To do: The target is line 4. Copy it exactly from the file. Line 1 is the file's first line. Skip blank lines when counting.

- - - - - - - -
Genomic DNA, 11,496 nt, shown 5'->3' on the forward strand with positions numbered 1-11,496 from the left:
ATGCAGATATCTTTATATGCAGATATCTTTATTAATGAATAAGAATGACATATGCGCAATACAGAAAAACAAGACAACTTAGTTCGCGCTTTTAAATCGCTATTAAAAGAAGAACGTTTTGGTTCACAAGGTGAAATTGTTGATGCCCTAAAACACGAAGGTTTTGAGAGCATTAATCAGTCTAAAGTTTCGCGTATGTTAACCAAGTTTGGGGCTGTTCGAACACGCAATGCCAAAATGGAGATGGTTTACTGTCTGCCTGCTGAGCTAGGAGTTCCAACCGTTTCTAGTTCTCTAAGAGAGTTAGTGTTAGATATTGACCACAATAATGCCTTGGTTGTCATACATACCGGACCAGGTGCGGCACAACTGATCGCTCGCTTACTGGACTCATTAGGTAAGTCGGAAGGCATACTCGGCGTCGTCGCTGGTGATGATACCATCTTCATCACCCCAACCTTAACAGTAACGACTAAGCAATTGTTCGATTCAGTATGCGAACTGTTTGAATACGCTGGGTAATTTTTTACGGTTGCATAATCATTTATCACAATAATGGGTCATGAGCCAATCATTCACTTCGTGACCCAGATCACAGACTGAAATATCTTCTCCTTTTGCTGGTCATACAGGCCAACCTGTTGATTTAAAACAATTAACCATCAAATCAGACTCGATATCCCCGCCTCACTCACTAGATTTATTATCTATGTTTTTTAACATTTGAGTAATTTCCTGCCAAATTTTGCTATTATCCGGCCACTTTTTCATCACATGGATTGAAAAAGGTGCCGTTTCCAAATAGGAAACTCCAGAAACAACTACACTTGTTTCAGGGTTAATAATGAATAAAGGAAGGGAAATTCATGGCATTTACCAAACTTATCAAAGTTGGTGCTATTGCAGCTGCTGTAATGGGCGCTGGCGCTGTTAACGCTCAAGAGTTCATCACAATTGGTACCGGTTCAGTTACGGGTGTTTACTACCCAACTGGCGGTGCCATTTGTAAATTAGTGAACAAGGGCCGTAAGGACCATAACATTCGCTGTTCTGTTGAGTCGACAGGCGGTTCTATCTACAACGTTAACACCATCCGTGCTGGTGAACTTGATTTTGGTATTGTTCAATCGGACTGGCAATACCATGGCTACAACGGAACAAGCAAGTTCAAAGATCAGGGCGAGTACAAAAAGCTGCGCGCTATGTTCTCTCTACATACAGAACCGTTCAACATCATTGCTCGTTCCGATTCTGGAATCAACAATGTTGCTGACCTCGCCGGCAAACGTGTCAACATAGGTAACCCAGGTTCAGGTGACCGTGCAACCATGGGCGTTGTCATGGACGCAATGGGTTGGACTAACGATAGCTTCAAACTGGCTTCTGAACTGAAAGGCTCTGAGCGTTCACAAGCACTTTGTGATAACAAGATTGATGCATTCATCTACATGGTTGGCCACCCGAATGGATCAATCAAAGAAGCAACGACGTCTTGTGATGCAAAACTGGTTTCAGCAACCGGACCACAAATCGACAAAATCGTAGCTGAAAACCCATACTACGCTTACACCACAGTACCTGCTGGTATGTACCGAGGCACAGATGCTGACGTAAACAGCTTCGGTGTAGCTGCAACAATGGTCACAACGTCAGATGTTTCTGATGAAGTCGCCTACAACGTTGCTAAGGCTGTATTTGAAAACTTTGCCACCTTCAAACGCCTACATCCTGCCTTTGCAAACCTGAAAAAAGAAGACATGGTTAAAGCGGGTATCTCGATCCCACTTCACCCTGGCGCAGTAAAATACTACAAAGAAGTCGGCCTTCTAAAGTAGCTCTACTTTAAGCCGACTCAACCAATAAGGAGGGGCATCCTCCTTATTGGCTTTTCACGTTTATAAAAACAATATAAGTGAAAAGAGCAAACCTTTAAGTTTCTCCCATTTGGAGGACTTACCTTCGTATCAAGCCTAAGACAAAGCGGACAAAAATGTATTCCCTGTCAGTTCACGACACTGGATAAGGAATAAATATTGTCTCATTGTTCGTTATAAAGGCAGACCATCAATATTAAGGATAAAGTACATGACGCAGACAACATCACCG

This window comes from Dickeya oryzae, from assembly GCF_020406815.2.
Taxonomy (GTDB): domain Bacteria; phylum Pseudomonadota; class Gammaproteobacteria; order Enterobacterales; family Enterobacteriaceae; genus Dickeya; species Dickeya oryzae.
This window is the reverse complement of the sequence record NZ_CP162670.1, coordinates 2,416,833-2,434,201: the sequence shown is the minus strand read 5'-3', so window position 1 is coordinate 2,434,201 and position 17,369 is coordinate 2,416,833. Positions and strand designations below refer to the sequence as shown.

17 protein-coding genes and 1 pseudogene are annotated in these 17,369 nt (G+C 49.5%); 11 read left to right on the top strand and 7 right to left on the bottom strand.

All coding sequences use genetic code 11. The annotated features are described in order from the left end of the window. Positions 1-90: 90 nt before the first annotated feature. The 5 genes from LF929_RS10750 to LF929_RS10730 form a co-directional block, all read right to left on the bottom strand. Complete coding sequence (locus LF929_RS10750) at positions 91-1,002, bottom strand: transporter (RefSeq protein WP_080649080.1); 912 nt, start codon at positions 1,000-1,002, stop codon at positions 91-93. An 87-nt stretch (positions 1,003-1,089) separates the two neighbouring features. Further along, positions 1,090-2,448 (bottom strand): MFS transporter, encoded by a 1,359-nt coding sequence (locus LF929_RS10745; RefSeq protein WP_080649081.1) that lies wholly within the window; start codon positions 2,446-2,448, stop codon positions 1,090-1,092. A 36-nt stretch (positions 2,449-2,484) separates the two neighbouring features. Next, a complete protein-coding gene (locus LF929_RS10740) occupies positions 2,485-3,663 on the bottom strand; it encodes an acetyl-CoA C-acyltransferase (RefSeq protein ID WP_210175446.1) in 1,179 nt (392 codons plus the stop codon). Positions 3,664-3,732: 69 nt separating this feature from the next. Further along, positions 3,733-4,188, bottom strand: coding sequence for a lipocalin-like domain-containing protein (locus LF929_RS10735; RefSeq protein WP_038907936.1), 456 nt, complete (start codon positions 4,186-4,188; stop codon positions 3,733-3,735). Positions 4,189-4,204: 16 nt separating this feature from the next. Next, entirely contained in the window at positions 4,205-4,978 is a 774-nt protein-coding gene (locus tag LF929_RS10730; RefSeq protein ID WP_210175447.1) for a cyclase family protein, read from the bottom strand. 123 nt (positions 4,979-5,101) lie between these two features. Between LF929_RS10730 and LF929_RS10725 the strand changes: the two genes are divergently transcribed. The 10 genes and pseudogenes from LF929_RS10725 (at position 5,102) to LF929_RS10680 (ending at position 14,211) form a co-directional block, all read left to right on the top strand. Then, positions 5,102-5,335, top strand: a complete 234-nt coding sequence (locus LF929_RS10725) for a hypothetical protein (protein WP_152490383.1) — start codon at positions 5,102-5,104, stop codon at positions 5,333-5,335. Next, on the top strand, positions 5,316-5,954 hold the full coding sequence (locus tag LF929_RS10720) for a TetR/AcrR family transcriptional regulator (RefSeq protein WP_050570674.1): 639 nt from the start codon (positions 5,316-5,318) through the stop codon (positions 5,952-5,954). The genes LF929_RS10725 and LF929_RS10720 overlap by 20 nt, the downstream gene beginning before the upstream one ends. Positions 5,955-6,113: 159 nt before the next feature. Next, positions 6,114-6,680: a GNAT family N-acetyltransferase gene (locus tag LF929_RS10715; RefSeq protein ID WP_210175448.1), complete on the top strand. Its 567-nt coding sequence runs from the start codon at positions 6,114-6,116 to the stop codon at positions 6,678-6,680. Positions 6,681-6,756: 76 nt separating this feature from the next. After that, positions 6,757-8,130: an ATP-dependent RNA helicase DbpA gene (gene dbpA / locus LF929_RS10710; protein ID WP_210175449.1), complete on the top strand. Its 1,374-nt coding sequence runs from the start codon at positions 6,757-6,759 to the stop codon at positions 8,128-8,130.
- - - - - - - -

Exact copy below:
Taxonomy (GTDB): domain Bacteria; phylum Pseudomonadota; class Gammaproteobacteria; order Enterobacterales; family Enterobacteriaceae; genus Dickeya; species Dickeya oryzae.